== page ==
[show abstract][hide abstract] ABSTRACT: Chronic pain patients exhibit increased anxiety, depression, and deficits in learning and memory. Yet how persistent pain affects the key brain area regulating these behaviors, the hippocampus, has remained minimally explored. In this study we investigated the impact of spared nerve injury (SNI) neuropathic pain in mice on hippocampal-dependent behavior and underlying cellular and molecular changes. In parallel, we measured the hippocampal volume of three groups of chronic pain patients. We found that SNI animals were unable to extinguish contextual fear and showed increased anxiety-like behavior. Additionally, SNI mice compared with Sham animals exhibited hippocampal (1) reduced extracellular signal-regulated kinase expression and phosphorylation, (2) decreased neurogenesis, and (3) altered short-term synaptic plasticity. To relate the observed hippocampal abnormalities with human chronic pain, we measured the volume of human hippocampus in chronic back pain (CBP), complex regional pain syndrome (CRPS), and osteoarthritis patients (OA). Compared with controls, CBP and CRPS, but not OA, had significantly less bilateral hippocampal volume. These results indicate that hippocampus-mediated behavior, synaptic plasticity, and neurogenesis are abnormal in neuropathic rodents. The changes may be related to the reduction in hippocampal volume we see in chronic pain patients, and these abnormalities may underlie learning and emotional deficits commonly observed in such patients.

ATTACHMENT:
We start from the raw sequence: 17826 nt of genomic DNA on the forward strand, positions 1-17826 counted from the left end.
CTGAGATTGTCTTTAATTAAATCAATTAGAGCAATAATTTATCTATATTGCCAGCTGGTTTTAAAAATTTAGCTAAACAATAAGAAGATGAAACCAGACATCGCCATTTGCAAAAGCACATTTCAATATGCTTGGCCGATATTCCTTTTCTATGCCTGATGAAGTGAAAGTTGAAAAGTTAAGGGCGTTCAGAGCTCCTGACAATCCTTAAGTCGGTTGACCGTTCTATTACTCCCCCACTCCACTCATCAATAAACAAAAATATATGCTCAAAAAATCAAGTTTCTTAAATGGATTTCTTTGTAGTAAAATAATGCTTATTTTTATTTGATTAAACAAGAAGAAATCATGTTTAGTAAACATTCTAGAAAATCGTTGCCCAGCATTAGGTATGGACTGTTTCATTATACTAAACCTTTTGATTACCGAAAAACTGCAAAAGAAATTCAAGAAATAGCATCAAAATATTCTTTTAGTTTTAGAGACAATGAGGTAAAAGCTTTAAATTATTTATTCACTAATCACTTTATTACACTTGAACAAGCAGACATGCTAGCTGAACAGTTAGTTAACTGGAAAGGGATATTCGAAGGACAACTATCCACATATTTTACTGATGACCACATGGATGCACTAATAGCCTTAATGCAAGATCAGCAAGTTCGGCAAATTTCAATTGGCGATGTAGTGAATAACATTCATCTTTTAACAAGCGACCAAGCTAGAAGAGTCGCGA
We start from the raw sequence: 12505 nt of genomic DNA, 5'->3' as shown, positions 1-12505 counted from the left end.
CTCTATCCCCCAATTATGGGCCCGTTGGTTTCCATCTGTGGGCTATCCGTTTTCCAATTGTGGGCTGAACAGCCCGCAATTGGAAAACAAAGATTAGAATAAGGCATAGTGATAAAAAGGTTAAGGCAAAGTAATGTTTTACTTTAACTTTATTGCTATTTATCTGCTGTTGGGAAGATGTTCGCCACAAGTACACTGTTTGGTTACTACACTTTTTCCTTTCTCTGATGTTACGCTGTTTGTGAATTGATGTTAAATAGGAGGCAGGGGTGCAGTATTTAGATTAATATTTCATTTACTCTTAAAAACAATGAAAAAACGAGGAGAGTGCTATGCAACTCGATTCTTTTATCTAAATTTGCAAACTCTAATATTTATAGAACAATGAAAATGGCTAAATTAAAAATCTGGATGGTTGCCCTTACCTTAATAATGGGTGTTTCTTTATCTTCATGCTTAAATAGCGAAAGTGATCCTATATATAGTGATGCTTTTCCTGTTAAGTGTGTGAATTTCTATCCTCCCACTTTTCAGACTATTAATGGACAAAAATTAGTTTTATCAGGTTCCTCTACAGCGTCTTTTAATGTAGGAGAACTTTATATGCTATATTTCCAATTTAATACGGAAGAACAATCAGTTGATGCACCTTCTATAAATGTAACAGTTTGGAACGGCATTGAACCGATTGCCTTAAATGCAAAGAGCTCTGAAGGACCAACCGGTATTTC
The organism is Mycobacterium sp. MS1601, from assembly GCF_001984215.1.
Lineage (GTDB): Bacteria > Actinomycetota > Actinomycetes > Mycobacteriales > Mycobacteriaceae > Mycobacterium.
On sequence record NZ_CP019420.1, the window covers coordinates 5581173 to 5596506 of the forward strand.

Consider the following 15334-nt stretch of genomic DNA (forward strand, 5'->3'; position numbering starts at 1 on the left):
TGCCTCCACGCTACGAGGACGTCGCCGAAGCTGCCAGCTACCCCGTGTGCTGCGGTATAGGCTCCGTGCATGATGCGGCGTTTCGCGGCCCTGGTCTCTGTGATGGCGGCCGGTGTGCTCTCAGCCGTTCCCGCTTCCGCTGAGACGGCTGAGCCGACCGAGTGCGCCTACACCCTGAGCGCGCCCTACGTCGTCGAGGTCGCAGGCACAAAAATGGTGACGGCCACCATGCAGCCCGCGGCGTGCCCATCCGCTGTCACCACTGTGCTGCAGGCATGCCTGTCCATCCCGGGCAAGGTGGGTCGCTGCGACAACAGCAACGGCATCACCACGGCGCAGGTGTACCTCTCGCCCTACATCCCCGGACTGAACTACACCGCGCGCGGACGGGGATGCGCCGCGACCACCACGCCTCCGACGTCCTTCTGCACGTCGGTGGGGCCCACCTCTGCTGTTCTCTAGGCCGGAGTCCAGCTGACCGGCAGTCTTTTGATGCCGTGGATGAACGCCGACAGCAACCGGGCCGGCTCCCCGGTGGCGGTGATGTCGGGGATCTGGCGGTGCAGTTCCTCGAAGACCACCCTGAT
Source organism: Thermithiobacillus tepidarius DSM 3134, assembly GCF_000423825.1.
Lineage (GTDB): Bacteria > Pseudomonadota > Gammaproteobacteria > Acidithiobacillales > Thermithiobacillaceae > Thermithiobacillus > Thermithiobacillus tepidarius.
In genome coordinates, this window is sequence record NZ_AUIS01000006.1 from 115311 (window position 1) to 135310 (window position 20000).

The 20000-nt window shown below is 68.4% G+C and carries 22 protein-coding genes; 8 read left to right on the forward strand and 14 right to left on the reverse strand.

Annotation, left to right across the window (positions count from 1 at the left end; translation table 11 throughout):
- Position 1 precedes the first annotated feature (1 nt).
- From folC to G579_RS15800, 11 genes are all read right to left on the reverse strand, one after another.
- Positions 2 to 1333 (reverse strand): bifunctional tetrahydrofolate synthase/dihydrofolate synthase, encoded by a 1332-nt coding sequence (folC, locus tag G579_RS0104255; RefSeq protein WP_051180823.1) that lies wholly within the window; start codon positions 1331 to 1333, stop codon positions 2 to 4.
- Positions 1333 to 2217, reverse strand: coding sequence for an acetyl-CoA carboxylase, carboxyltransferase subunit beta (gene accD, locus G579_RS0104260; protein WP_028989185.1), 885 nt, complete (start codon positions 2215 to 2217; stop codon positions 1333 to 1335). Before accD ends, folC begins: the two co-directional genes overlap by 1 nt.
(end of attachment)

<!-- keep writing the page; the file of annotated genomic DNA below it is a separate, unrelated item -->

Journal of Neuroscience 04/2012; 32(17):5747-56. · 6.91 Impact Factor
[show abstract][hide abstract] ABSTRACT: Sarcosine is a competitive inhibitor of glycine type 1 transporter. We hypothesized that it may have analgesic and anti-neuropathic efficacy by a dual action: affecting neurotransmission in the prefrontal cortex as well as within the spinal cord. In rats with spared nerve injury (SNI) oral sarcosine reduced mechanical sensitivity for the injured limb (anti-neuropathy or anti-allodynia) as well as for the uninjured limb (analgesia), showing better dose efficacy for the injured limb. Intrathecal administration of sarcosine was more effective in reducing mechanical sensitivity for the uninjured paw. In contrast, prefrontal cortex infusions of sarcosine acutely reduced mechanical sensitivity for the injured paw. Repeated daily oral sarcosine induced anti-neuropathy, observed only after days of repeated treatment; this long-term effect disappeared a few days after treatment cessation. The findings indicate that manipulating glycine-T1 transporter at multiple central sites can induce acute analgesia, as well as acute and long-term reduction in neuropathic pain behavior. Analgesic effects seem primarily mediated through spinal cord circuitry while anti-neuropathic effects seem mediated through prefrontal cortex circuitry, most likely through distinct molecular pathways. The results suggest that such an approach may provide a novel venue for treating clinical pain conditions.